The Ottawa Journal from Ottawa,  on August 11, 1964 · Page 7
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The Ottawa Journal from Ottawa, · Page 7

Ottawa, Canada
Issue Date:
Tuesday, August 11, 1964
Page 7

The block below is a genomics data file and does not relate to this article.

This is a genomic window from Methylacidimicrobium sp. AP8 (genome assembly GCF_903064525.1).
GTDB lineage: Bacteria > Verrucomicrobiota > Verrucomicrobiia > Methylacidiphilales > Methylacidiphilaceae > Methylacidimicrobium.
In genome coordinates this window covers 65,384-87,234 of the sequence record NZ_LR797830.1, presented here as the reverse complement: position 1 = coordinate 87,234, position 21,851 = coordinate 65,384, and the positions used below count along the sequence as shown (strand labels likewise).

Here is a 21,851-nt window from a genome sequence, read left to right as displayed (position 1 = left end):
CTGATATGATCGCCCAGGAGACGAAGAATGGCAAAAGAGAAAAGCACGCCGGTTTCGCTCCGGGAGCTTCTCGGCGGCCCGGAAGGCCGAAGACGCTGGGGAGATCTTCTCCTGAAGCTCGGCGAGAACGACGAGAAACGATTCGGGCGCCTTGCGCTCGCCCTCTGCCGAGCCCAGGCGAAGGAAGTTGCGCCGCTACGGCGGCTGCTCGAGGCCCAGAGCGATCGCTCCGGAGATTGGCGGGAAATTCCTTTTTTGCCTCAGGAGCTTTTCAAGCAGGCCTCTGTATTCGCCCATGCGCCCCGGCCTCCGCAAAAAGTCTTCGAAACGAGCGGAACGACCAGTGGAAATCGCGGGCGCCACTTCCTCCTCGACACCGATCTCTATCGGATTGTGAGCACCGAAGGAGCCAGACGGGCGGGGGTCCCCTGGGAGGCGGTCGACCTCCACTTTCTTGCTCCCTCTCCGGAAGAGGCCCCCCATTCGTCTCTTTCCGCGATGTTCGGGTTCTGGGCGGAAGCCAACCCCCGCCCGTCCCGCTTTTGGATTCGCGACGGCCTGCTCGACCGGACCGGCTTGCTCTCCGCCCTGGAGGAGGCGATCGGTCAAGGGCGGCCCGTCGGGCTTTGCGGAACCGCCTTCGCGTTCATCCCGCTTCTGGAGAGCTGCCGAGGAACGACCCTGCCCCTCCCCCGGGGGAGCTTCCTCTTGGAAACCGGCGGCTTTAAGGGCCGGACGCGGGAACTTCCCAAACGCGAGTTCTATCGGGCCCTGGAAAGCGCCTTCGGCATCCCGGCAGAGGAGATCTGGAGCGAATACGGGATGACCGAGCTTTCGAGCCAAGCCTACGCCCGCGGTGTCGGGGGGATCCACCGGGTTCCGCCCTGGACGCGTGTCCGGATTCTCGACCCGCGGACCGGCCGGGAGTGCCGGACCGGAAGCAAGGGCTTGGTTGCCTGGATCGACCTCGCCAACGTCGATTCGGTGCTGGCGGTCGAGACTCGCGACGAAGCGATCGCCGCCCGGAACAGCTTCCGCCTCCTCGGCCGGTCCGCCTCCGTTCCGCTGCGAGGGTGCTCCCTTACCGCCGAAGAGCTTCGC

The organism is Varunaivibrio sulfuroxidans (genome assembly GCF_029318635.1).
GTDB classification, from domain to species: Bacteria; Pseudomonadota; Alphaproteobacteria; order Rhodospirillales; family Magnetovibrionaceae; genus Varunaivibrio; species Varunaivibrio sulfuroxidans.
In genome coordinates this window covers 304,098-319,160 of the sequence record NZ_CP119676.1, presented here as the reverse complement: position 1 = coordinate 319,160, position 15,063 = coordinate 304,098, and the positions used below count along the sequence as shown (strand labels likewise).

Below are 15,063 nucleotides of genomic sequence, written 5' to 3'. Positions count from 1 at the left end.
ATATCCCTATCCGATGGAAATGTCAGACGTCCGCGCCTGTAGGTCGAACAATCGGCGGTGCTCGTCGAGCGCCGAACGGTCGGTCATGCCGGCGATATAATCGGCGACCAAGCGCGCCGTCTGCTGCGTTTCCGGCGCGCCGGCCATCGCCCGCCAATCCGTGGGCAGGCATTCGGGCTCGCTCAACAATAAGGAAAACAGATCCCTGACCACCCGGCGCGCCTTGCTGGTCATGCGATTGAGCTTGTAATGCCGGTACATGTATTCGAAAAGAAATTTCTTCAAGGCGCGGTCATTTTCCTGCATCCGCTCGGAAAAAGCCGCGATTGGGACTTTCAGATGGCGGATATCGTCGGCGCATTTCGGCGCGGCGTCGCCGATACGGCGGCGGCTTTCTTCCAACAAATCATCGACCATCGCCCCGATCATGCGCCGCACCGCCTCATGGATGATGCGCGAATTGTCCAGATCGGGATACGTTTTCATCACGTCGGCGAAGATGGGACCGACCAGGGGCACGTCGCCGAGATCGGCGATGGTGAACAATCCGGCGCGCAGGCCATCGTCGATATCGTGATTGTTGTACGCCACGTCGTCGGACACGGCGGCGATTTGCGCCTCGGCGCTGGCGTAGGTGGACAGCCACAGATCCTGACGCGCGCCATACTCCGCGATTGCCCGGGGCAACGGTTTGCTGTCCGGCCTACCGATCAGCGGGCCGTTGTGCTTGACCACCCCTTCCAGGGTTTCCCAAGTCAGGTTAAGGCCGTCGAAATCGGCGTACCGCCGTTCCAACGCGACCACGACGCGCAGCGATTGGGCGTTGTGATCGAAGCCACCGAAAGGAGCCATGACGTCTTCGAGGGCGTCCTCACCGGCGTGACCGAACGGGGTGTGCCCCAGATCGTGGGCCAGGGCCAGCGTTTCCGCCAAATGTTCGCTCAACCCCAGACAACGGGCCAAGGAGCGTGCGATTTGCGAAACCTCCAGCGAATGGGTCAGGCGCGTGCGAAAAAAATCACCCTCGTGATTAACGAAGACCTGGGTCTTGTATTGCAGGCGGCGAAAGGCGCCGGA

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THE OTTAWA JOURNAL Inside Politics TUESDAKTADOUST 11, 1984 Background on Cyprus .. .w,. i ....4-... r. Charity Queries Draw Comments v- . . . . ,v ' ' "v'-v' !" '"' '"" " .- " .',-... - . By Douglas Fisher, MP My mail (ram several column about the keener kdm of charity in tht Province of Quebec hat been tubttantisl. With on exception, the writ-tr believe that there tea racket in charitable donations and it has reached tcandaioui proportion. The exception comet from one who1 signs hi name and five an accural address. WANING Hit point it that the practice of giving receipts tor donations to parish churches, which go well beyond the donation actually given is a waning one. He states that the effective . turn in the situation cam through the intervention of Cardinal Leger two year ago. This intervention took be form; of letters which forbade the practice. There hav been follow ups sine then, accord-' ing to my correspon dent, which hav let the clergy -know that there must be a stop. i . Other writers have offered hearsay evidence that th donations deceit is not limited to Quebec nor to the Roman tholtcsSiKce-lh e-tetfre come from British Columbia,"' Alberta, and Manitoba, well as Ontario and. Quebec, I would assum that both the ' possibilities and the practice of chicanery in . charitable donations have been widely known. - Several writers' offend to" provide me with receipts for -income tax purposes. On of them has asked aie to Indicate in this, column that 1 am ' interested m pursuing th of- fer. further. J am. " CRACKDOWN ; , This writer remark on the alterations In . the practice" -ainc both the church and ' taxation authorities began to crack down several years ago. Now it la no longer possible to get a receipt for more than $2M at cost of VM. At the - writer says: " . . the practice has been administered ; frith a great deal mora circumspection.' . ,.. ' A check of Hansard over the past four years doe not re-' veal a wealth of Information ' but .begfnnmg m 1N1 Members of Parliament from Que-: bee i indicate a restiveness ever the work of income tax officials. ' ' (This snood sharpened with the advent of Creditiste to . the Common rn-'C and line then the ministers of National Revenue have been hit fairly T By RICHARD JACKSON at The iewaal ' ' With the Flag-debate I signalling what quit a few MP worry may turn out se be a late FaK election, member are giving more than normal- ty careful attention to their rnn.tUu.iwiM . constituencies. ' Especially those who live ia Eastern Ontario and Western '2fE-!-?K The Hill, all in a day, or two , tt most . ' They have to work mora than usually hard at h, says ; John R. Matheson, Liberal ' MP for nearby Leeds, because nobody, "and I mean , nobody." has what used to be ' known as a "safe" coastito-'eacy. ' Particularly so la Es stern - and across most of Central .. .'Ontario, v . , I' ' -. mi WHAT'S HAPPENED r .- - m.Carltoaht th last, .four eiertiona urbanization In- less than II year has happened, , Mr. Matheson believes, la most constituencies, , Bluntly, he putt at n k l way: - . ' . . i "There ere no rube any : . snore majority of the voter .have become - politically eophitticated." ' He thinks the transformation. In term of lctions, began about hack Ja the "9T t campaign. ; - " V ; f.. i Farming's changed. Th smsll dairy farmer, who. II year ego was a big -wperator if he had cow and wi milking as many at II. ha either expanded or - : ' 'No 7 . v i hard with questions which indicate tougher line by th officials.. , Th first outline of tighter control began to appear, after July I, 1MI. On that day Alexis Caron. MP (Liberal-Hull) asked: "Mr. Speaker, t should like to know "if th incom tax inspectors have been authorised to ask various Montreal parish priests to sign th following letter, as reported in this morning's Le Devoir: i, th undersigned, parish priest, authorize the income ta officers to modify, annul or change the receipts given in my parish for charitable donations.' 1 'MONSTROSITY' "This is. a-monstrosity that 'cannot be tolerated ... . " Th Speaker intervened and there was an undertaking that a reply would be given later. Next day the acting minister of National Revenue replied: "Mr. Speaker, yesterday the honorable members for Hull and Laurier Inquired la respect 14' reported activities on the part of taxation officials in the Montreal area. Th re- port referred to concerned written authorization to amend or cancel charitable receipts, - and is part of the administrative procedure which I applicable everywhere In Canada where the. Issuer of the receipt is relying on Information supplied him by the tax-, payers.- This procedure Is being utilized after consultations by officer of the department with religious authorities and requires no specific authorization from th minister." . NOT ACCURATE? : ;:" . Not that this , procedure carried with It th implication tha th . person signing the '. receipt la not in a position to say with accuracy bow much has been contributed. ; " V . Several other Hansard extracts illaminat th matter further. Oa July 1. 19(3, the ' then minister Jack Garland re-' plied to a question from Real 1 Caouette about vlsiu of of-,, flclals to Rouyn-Noranda. Mr. ' Garland said: - ,-; i, 1. Income tax officials are authorized to call oa people -Who give out receipts for charitabl donations la order to make sure that those receipts are genuine and that the organization issuing them ha really received the mounts claimed a deduction for charitable purposes. Under that general authorize-' tkm, the officials ta Rouyn have visited some rectories. - - : . : 1 ' , S'lteieiiir Rubes Any More' Worried MPs Discover gone out bf business and taken e job. - Industry's changed. ' . i " ' Small plants, and some not so small, dot the once-rural ; landscape, and workers commute M. M or as muck a J" ly-improved network of roads. , 10 mile a day over-a vast- And education' changed. T 'The collegiate in the small IrMWti La aelaMB ' Bh ika Nep.aa, Woodroff. or 1 acnoa wnera stuoenu enunr all the advantages; and some- times more, of metro style Khooling. . "'''"it V'!- it . at I. tfi? rwaiunrc Mr. Matheson baa watched and wondered at ia hit Brock- ville-kased Leeds riding,' -' His small towns D 1 1 with So population. Wst-port, Elgin and Seeley't Bay with 1,00 each, and even, to aame extent, Gananoque with I.OM have become Indus-' trial dormitories for th new pl" el BrockvjUl Klngaton rrescoiu - These towns used to, be full , , of retired termers.' , Now, most of the people living there commute to jobs In the piamt. getting the best ; of both worlds, quiet rural residential living, and pleasant, well-paid Industrial em-' ploy went ? Many of the. farmer who 7 v have remained on the land, ; 'hav nde It a part-time oe- v cupation, holding down Job , ; in the plants, and running the old place only to keep them- i-' serve la milk, vegetable and . livestock teed for the beef V ceti I they fatten and finish. These families, report Mr. ; ' ;, ' i. Those officials hav th power., to reject or reduce claims submitted for charitable donations when they hav reason to believe - that th donations were smaller than' the amounts claimed. Taxpayers hav the statutory right to appeal when they feel that they have grounds to do so. ARBITRARY -Not that this administrative authority by-passes any need to prosecute or lay. charges for evasion or fals retums.v t atsum that this rather arbitrary authority was given to th tax-officials in'" order that they could strsight- en out a person's racketeering In charitable receipt without . having to cause the em bar-. ratsmeni of taking either th issuer, or the receiver Into court. -". , ' Later la IM3 Mr. Garland was forced to reiterate this information a result of. pressure ' from Quebec. MPs over the officials' sleuthing. He included In his later an- ewers - on several occasion .the following sentence: "The same policy is carried out la . Quebec office as is carried out In th rest of Canada." On the who! MP from th rest at Canada have not been complaining. In this present session there hav been more questions raised about what I going on in Quebec than la th previous four sessions put together. It is now a debating subject for ' Creditiste members. On many occasions they have argued that 'something akin to a reign of terror Is loose la Quebec with taxation official badgering priests and taxpayers. . , I have drawn several con-'elusions about the manifestations of concern by th Credit- hues and the relative tacitum-Y ty of ministers In giving in- , formation about th situation la the- Hosse. -. 'v Firstly! a racket of alarming proportions has been going' on for msny' years and both officials and Church author!-tie decided a few year ago It must be curbed. . Secondly, the official have moved to do this throuih th arbitrary powers set out above which keep th government from taking to court hundreds end thousands of people who hv sent in false returns. : Thirdly, the practice was widely known by politicians and officials of the major ' parties in Quebec for a long time. It took the brash spokes-man for th Quebec common man, the Creditiste, to bring both the defence and the scale of lb practice out In th open. Matheson, read the metropolitan a a w tpapers and magazine delivered dally with their mail, watch a wide s lection of Canadian and . American TV and drive two cars and a pickup truck. - The children atl go ; deau Dittrict High School at Elgjn, an educational plant. ' believe Mr, Matheson that ' i a aa.a. . iLI.. at Im" r. j,. - i , "Yoa Should ' hear their - band, listen to their debet, M, their dances, watch their i team and go on their bu. . teurt."j b ugests. 'These' kids do all th thing they do In th big city high schools,; and more: often,, I , suspect! , perhaps doing them better." ; THE RURAL TO URBAN' transformation that happened, m sucn a big way ana so 'dramatically In Carleton, has! been the pattern all across the . jwviik.,x ; i. Perhaps not so suddenly , nor so sweeping but enough; ; to bring great changes, . In; politic snd electioneering, at In almost everything elte. . "Last election,"-recall Mr. Mthen. "1 mad no ( speeches. People didn't want) to hear any. They said ao. j They Just wanted to ask que-; tlons. Pointed one, often noli easy to answer. And they could keep firing away with' thm lor an hour and a half.l '."Th voter ar tmart. , VTher ar no ruoes any more. j - And no MP has what he' would dare to call, In hlt eecret heart, a 'ta!' seat." . : 1 ; - - . ; ' i . - - (3) UN Balances .'By RICHARD PURSER,-' Journal London tunut NICOSIA in posiyon oi the United Natlonn Cyprus has become more humiliating than ever. It was embarrassing' from the start, wills term of the mandate prohibiting the UN from taking any action except in self-defence. ; The UN troop i' only weapon is th moral prestige of their presence, their only strategy Is persuasion. This. I tru of other UN peacemaking operations, and one would think that th moral of troop here would be higher than in,. My, the Gza (trip, because of the higher level of -civilization here. " But this is not always so. Judging from random con Sivert Neilseri ..v ;.-. ..,vv " ; V::-' .:W . : Action His Forte (Cl IMS Btw tmrt Thasa M lank Th terseness of his appeal to the Greek and Turkish gov-- ernments for a cessation of hostilities In Cyprus was characteristic of the president of . the- Security Council for August, Sivert A. NeUsen of Norway . Direci-action -rathsr than words, has always been his i forte. ,; ' .'" ' Y ". His speeches tend to b factual rather than eloquent despite a facility for languages. Neilten Is fluent la Eng- ' lith and German. - His knowledge of German was acquired the hard way - during the years he spent in Sachesnhausen concentra- tion camp In Germany from ; 1M1 to ljS. There bo found himself in th company of the present Prime Minister- and Foreign Minister of his country. He was arretted within relatively short time after he began ectiv participatioa In th Norwegian .underground." during the Nazi occupation. That . circumstance, he ha ' said since, probably saved hi life, at many of bis former . associates failed to survive the resistance era.'.'-, ,?-'!i..'i RETICENT . i ,':..' His reticence about that phase' of 'his background baa been ea important factor ia ..lhe good relation h has maintained with other delegations during the past six years t th UN, including those of former enemy states. . The 47 year - old council president la well equipped for his tenure of the current month In that office. . In list he left the post of legal officer for the Norwegian Employers' Association, to Join the secretariat of the world organization ia the department for Security Coun-' dl Affairs. H held th position until IMS, when he went to Washington and the etaft of th Norwegian embassy. ; He returned to th UN as a diplomat in ltU, presenting hit credentials a Norwegian chief delegate, la the interim he held posts in th Norwegian Ministry of Defence, including that of ander-eecre-tary, end on th international staff of the North Atlantic Treaty Organization ia Its formative years. ; . SKIER NEILSEN ' Throughout hi years in the United State Neilten hu con- tlnued to trel to Vermont1 -i -LuvLrjL-.-i. u--ru L Instant Aging to itst luw thm tt wtM PHILADELPHIA Fifty- five ship models, covering the history of ssiling craft from th Nil River boat of 2000 BC to th six-matted schooner of the early 20th century, have, been placed on exhibit at the Commercial Museum nere. Each of the model has' an authentic weatherbeaten ap . ., t . peennce. Even tM m Is look es though tney nae oeen stained by the water of th even see and baked ander ; the equttorial tun: 'V ; '. t They weren't ' .; ' They were soaked In In- i sunt cc-ffe. ?"';' (' ' "We Brent lvin wy ny trad secrets, eaid Henry Specter, a member of the museum' staff, "Normally, tea. It used' to give cloth n Old appearance. But Mrs. Maria Muchln, an artist isslmed to reeior the mod-' el, found that Instant coffee worked even better t than tee." -'.;'. ' "' "Ifl beraus th .Frenrh; nd . ' - : ' versations with soldiers. In th Gaza jtrip th two tides beint kept apart by th UN x r secretly thankful;' they do not want to fight MERE .INSTRUMENT But here on tide th Greek Cypriot has been openiy treating in as us instrument x. As Greek Cypriot spokes men said in the early days of th operation, th function Was to help restore normality. The word meant ureex cypriot supremacy. But now th official attitude has become almost contemptuous, and there is nothing th UN can do about it. Th mandate omits' a basic requisite freedom of ...movement for ' UN troops. They cannot go anywhere or do anything except with consent of the government, i e. "He has, as we say in Ger-for weekends of skiing during the Winter, together with his wife and his teenaged ton and daughter. Both of Ms children art in school in Norway. Each Summer the family gathers at a camp on on of th Norwegian fjords for boating and -fishing : i . L . NeUsen has served frequently -as a conciliator in international ditputes. t Observers here said one of his most notable contribution occurred following th airplane crash that took th life of Dag Hanv marskjold, the late UN Secretary-General. I the erolorfged negotiations' between east and west over the choice of a successor to the secretary general. Neil- is credited with a good share of. the delicate traits- actiont which eventually re- ' ...I.. j .u. .1 ,, suited in the election of U Thant of Burma -' -Fie from having any titter- "' nets about his Sachsenhaussn imprisonment . Neilsea V declare that kit education In. International affair really be-, fan there. . -: j; Reaches Russia By THEODORE SHAIAD ' (Ci Itst rm ( tmsm Swee tmM MOSCOW Moscow housewives' have discovered sterilized, homogenized milk and they think It I great: Unsolicited testimonial hav appeared .ia Seltkaya ; Zhizn, the Communist Party's farm newspaper, , . "My granddaughter want only mozhaisk milk,"- one shopper was overheard a eying, "just pour milk from nother bottle into 'her cup and (hell know th difference at once.' , ' "Just imagine, mine too," another grandmotherly type commented. .- ...;!- - "And I mut say Ialso WOT It better than ordinary pasteurized milk. It i ustier mnA m Mwivenient ta hm " ryMi Suy, )0Q D.yg- i, being product)i M (tr only by th Mozhaisk dairy plant 0 mil west of Moscow and only for th Moscow market ONE LINE : .The dairy plant operate one automated homogenize-tion tin, with capacity of 60,000 to 70.000 bottles a day. - . . I. SeUkay Zhizn said "In the near future," a second line will go into operation "and twice a many people will be able to drink the long lasting milk."( NTKtTA UNAWARE -a v Premier Khruhchv vl-dently 1 unswsr of th existence of the Soviet Union's, homogenization wklk fu rail WI.Mn UfFVII, ,ur HUM- ..,,, n,. on his Scandintvian trip in a radio-television speech last montl4 th Soviet premier told about a Swedish concern that ' manufacturer homogenising equipment "In sterilizing milk, this equipment kllf all bacteria, making It possible to keep milk at room temperature for 30 days," th leader of the Soviet Communist Party nd government told hi audience. - He sid he had Inttructed hit foreign trade official and peclalitt "to itudy this process, order equipment and possibly rqulr Ikenc for it mnufactur,,,:J UN- ' ' ' - - .' , ; on Loose Tightrope 'I - th Greek Cypriote. Even in Turkish controlled areas ell-UN vehicle must stop when challenged by Turkish militiamen. TERRORIST THREAT Any lrengtheniogofthe. yN mintal BOW wiU mtkt,' th UN an enemy in the eyef of Greek Cypriot. UN troop would become subject to terrorism, and they could not win. Perhaps they could have established UN control by force earlier, but they cannot do it now.. X The Irregular Motion Of Social Movement By BRUCE HUTCHISON y Special Jwiraal Carwsp dtae The depth and fervor, the almost religious ecstasy of the Goldwater phenomenon is quickly impressed upon anyr one who ventures to discuss ft In public, even at a long distance. No sooner -had! this remote observer written some bland comments on our neighbors' politics, and an American magazine, had reprinted them, than letters started pouring ia from many parts of the Unit-ed States. They" were all polite, friendly and rather terrifying In their sincerity,, their Ignorance of Canada, their distrust of the world. NOT OUR BUSINESS As I have already suggested -here, the Presidential election is. strictly the American' pen-pie's business, not ours. v If; foreigners try to interfere and attack Senator Goldwater they will help no on but him. Nevertheless,- . Canadians have every right to consider and areue IM tM . iu.u-.iuu v..-.. . , on tni country. . v . That, surely, is our busi- Th threat of high Repubii-can tariffs to the Canadian , economy I so clear that - tt needs no emphasis. If things go wrong, the whole Kennedy Round, with all Ks hope for th free world and especially for Canada, could be wrecked ia advance. ' : i yet all these dangers, and the ultimate danger of a re-. vers m American foreign policy, are only, the outward symptoms of the Goldwater phenomenon es I am begin-. aing to anderstand It - What w ar seeing la th United State today could be roughly described, I think, as a revolt ia the middle data against M years oh social reform at it expense. , ' HANDY SYMBOL ; Clearly million of educated and honest Americans, disagreeing with many of Sen. Goldwater' views, will vote for him as a handy symbol of that revolt Though personally rich, he represents In politics th littl Dullness man, the mall-iowa magnate, the embattled bourgeoisie as K-tt called in Marxiaa dialectics. , Americans writing to me Invariably Mies two points. . Big Government, they say,' has robbed the savings of the thrifty, Independent, hardworking citizen, the nation' - backbone. " '' , - And, Big : Government la wasting the nation's resources on foreigner who thow no , gratitude and only abuse their benefactor. IMPOSSIBLE RETURN That visceral Isolationism and latent xenophobia cannot work In th modern world, that th return i to "normalcy" Am Fiatr . , raUan ' i e Bta.n Tea c,"s .. ' . . Car IMnss '' ! 0 Calaauar SMtl1 I i, ' see ,. Ranlaami tast e rue rtm mm . -i- SiKm e ijm rte.n tut Oantns V a mhi MatiLaen ruMtt srsusts Paaat CHat ":.l ' Pm Pnrllt ' e PtarU . e r.rf. ritars, - v ' Paarlwa , O Sntrh Taa ' -, e SiaMara. siasfst, uit tnunn ' its ear ewserWaea Tttvahaat Ore Start . . . CAU. TODAY Oa ear Mv.ry emlia Oin aar llaau. . . ; ' J The Greek-Cypfiotrhave the military upper hand. The UN can only watch what the, future brings, and wring its hsifds. What will th - future bring? , What will really happen is a matter of conjecture. If Turkish nerves hold for the next two. months and if peace can ' be maintained under UN auspices during that time. President Makar-ios may play his csrds before the UN general assembly in October.' is as impossible now at it was when President Harding advocated It in Ittt, and t,hat Sen. Goldwater policy olx driving communism into uncondi tional surrender will Increase the cost of Big Government lfdignation, that the GoldwaUr it does not produce a world war tbet facta are obvious. ,. '. 'f ;, But liberals in Canada and other Western countries would be foolish to underestimate the strength of a u e a illusions. They would be equally foolish - to overestimate . the strength and wisdom of their ewn Ideast Since llwftriT- 0rjrs--tTKMn franklin Roosevelt t N e w Deal, North America, including Canada, has been moving leftwards, la a social sense, hi a rapid pace, under forced draft No doubt it will con- tinue to move in that general direction. Th practical ques- tkm. however, i the tolerable speed of the movement and the means of financing h. No' society moves, and no man lives, at a set pace. In . . , . i .it.iM Pud,,cn m .P1" .-'" i res motion is irregular. a goes by tits and starts'. The mountain climber stops now and then to catch his breath. So a society advances rapidly In reform and pauses tor consolidation ' before the next: thrust. -' As Roosevelt put It In one of his revealing asides, you can't keep a nation at fever ttitca Indefinitely. Human nature doesn't work that way. ' At least a large minority of Americans ar itmo'v tired by th (tram of social revolution at -horn and the free world' leadersh'p abroad. NO ESCAPE "; There Is no escape from these responsibilities but foreigners tike Canadians who do not carry the load should try Many of his supporter hop that his foreign minister, a dogged- infighter named Spyros Kyprianou, will introduce a resolution calling-for unhindered self - determination. Greek Cypriote hopefully calculate that this would, readily pass with a majority vote of Communist end Afro-Aiian nations. The government here would then use the vote as an excuse to occupy the whole country, while UN. troops are forced to hid -on ' their bases. to understand the Americans who do. Instead, ' most foreigners seem to think that It. is their duty to tell th United States, in a shrill voic of moral in- doctrine is mad, as If the Americans had no judgment of their n, , at if a nation which has produced the richest society ever known., and now defends us all, lacked even the normal intelligence of an adolescent We shall know more shout that when the presidential bal-"lMfere NuiniMt'tn 'NavaihIW nomenon. However laiiacious Its assumptions, cannot be written off mere aberration, certainly not as an accident..;.. '.. ..... BIRKS DIAMOND RINGS ' Finest Quality Best Vilu Largest Assortment FROM $100.00 UP Bes Terns Avails ioi vAtosmn and mimes imi Kkii nMrlir( ta arttoa tale tmn4. 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NEAR DALHOUS1E, XJ5-SMT . fee nw rarariai mm saaNaarea. as. aa al Blaalty ; -- a. a aah. aar l.iuMt. tll-lsee . S. .. . rm P.rkia - ' $11.95 I $13.50 : $49.00.1. $95.00 I $35.00 ! $29.00 J $199.00 as Balk Siaraa A.- -f-- is